Will Malaysians Stick To Netflix And Spotify?

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Illinois State Program Plans Virtual Camp for Music Students – NBC Chicago




Aspiring string musicians in Illinois can sign up for a virtual camp offered by the Illinois State University String Project this month.

The virtual camp is open to students of the violin, viola, cello and bass who are entering grades four through eight. Students must have at least one year of experience.

The String Project typically holds weekly group classes for children, supervised by Illinois State University faculty and students majoring in music. Leaders have turned to virtual options during the coronavirus pandemic.

Camp classes will be held using the video call service Zoom. Students also can upload assignments for one-on-one feedback.

The five-day camp runs July 27 through July 31 and costs $50. Students need their own instrument, a music stand, a reliable internet connection and a computer or tablet.

Students should register by Wednesday.

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Coronavirus: London Ont., Home County music festival going virtual – London




The Home County Music and Art Festival is going virtual this summer due to the novel coronavirus pandemic.

What would’ve been its 47th year has now been changed to “Stay Home County 46.5 Festival” with two days of music to be streamed online.

Tim Fraser, the artistic director of the festival, spoke with Jess Brady on 980 CFPL’s Afternoon Show on Friday.

“We’ve got 12 artists — some local, regional and some are international.”

Read more:
3 major London summer festivals postponed until July 2021 due to coronavirus pandemic

“This was supposed to be the 47th version of the festival, but we’re going with 46 and a half,” Fraser chuckled.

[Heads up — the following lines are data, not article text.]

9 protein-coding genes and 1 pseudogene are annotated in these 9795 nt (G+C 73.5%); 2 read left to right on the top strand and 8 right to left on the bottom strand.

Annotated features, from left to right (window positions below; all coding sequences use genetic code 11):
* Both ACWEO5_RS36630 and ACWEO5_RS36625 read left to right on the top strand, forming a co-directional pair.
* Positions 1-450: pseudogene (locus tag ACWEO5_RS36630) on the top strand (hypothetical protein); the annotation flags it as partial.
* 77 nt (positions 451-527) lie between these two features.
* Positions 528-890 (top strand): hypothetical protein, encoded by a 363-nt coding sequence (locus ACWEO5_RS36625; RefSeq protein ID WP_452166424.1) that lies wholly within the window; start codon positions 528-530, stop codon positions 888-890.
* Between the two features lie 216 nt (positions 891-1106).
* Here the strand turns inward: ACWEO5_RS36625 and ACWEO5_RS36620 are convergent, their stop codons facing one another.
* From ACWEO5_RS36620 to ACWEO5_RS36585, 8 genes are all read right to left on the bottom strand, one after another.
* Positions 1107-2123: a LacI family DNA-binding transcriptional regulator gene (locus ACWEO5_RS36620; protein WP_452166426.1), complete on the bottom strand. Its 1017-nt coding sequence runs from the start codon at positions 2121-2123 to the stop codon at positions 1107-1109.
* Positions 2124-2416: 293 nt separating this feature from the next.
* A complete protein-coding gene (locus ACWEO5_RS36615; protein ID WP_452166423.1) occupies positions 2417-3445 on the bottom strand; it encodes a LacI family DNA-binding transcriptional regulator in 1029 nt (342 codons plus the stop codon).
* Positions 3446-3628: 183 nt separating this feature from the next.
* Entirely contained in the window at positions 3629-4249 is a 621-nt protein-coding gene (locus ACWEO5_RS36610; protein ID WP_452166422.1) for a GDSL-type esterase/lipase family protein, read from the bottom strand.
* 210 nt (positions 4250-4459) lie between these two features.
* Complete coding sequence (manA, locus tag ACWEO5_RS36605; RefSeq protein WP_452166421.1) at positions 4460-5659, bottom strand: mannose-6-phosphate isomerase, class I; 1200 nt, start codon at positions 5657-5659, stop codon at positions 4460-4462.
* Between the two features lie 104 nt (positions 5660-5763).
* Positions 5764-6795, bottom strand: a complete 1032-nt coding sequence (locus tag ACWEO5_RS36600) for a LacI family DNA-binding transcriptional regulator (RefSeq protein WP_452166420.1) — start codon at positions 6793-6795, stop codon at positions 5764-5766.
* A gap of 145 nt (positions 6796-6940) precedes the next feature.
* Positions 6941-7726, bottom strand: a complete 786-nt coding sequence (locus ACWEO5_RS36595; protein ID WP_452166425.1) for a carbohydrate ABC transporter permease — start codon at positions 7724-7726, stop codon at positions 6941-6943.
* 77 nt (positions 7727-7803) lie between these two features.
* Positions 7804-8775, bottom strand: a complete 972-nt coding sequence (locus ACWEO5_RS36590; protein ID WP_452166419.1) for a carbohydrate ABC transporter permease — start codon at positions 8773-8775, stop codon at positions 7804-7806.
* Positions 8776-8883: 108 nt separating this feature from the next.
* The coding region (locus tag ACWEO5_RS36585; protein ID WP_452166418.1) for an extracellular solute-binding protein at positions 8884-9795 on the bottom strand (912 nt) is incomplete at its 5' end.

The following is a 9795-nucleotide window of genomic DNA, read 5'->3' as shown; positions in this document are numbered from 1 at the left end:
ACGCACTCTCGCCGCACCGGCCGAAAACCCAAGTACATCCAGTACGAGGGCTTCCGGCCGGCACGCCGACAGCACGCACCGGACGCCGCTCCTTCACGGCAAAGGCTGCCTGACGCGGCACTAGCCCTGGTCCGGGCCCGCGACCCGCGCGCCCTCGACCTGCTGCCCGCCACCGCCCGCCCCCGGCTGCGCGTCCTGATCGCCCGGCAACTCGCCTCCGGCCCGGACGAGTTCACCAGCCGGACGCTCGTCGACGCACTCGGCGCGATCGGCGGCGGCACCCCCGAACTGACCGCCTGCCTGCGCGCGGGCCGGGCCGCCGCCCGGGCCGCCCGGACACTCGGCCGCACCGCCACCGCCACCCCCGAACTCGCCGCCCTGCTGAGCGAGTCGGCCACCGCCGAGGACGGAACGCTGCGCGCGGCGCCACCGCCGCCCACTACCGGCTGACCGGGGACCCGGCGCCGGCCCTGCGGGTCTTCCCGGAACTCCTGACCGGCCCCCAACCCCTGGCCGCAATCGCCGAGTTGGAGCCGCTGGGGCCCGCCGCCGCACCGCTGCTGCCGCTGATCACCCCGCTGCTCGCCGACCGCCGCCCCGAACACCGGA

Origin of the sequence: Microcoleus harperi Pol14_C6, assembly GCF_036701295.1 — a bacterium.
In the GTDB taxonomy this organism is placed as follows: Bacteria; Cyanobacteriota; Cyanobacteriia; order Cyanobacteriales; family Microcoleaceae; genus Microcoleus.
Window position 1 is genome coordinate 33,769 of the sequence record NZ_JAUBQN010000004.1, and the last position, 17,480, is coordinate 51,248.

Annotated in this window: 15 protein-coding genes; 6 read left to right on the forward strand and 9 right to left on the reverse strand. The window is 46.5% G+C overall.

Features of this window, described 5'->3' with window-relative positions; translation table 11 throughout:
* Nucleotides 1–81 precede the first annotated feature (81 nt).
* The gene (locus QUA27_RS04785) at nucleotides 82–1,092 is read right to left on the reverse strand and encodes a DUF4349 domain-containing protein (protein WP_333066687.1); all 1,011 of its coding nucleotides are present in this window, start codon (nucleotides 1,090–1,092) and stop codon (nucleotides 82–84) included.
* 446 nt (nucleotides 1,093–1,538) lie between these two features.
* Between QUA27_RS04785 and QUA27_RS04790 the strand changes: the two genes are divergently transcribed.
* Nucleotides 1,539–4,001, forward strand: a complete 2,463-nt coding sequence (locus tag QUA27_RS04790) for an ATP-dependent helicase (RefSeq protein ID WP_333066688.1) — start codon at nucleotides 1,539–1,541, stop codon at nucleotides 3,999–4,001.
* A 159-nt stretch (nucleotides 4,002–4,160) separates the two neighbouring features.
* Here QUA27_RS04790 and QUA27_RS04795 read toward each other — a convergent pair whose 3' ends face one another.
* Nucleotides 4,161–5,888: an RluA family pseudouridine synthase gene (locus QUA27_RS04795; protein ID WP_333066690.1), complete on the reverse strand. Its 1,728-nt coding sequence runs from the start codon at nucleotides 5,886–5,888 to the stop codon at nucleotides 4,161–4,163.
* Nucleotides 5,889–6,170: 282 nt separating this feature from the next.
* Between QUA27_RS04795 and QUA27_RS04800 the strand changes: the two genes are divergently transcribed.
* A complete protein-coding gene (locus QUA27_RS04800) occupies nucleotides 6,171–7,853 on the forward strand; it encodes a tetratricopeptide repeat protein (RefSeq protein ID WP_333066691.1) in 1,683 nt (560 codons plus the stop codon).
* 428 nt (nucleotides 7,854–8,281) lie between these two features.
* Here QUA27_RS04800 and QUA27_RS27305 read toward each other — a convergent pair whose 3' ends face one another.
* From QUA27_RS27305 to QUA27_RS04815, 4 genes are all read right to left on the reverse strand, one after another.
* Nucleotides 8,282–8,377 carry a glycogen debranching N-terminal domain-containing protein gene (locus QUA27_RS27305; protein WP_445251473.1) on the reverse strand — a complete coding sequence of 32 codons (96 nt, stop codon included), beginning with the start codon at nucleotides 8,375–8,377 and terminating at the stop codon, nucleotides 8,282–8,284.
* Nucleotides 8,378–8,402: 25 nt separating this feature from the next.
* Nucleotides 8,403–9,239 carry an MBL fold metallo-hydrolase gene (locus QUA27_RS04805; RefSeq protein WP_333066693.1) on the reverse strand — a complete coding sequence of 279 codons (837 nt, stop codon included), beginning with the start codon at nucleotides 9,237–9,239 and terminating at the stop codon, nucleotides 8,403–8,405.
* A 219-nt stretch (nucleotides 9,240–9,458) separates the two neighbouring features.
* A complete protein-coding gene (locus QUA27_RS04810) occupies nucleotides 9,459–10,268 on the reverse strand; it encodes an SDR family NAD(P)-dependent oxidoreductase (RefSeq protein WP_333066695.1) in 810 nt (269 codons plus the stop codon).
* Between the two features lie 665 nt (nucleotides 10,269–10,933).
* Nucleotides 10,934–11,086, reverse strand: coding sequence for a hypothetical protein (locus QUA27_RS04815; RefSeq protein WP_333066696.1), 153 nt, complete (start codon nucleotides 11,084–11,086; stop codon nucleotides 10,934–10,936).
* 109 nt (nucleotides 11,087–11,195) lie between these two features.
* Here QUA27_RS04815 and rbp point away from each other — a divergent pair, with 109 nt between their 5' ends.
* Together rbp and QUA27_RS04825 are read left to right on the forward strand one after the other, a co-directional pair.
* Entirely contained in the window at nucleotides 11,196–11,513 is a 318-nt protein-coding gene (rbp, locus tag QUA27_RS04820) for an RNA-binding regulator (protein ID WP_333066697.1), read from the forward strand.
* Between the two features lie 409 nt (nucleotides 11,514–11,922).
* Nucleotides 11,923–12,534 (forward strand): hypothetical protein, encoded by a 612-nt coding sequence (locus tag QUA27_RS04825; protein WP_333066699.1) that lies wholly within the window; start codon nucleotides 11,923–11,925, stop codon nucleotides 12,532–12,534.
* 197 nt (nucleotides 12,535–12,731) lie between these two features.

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In previous years, the festival has taken place at Victoria Park with music as well as vendors.

“A lot of people actually start their holiday shopping at the festival and they’ll buy stuff from the local crafters and artists, so we’re going to be working on some stuff throughout the rest of the summer to make sure people still have the opportunity to shop from local people.”

Canadian music legends take to social media amid coronavirus outbreak

Canadian music legends take to social media amid coronavirus outbreak

Fraser says he hopes the festival can return to Victoria Park in 2021 for its official 47th year.

The 2020 festival is running Thursday, July 16 and Friday, July 17.

Line-up for July 16:

  • Saidat
  • Julian Taylor
  • Megan Bonnell
  • Alash Ensemble
  • AHI
  • The Small Glories

Line-up for July 17:

  • The Marrieds
  • Ken Yates
  • Leela Gilday
  • Wolf Saga
  • Terra Lightfoot
  • DJ NDN

Read more:
Summer festivals for 2020 in London, Ont., in limbo due to coronavirus pandemic

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Meanwhile, TD Sunfest 2020 will be held online Friday, July 10 and Saturday, July 11 from 7 p.m. to 9:30 p.m. both days.

Sunfest ’20 Connected will involve 15 international and national music ensembles representing countries like Brazil, Colombia, South Korea, Sweden, Mozambique and Ukraine.

-With files from 980 CFPL’s Jacquelyn Lebel

© 2020 Global News, a division of Corus Entertainment Inc.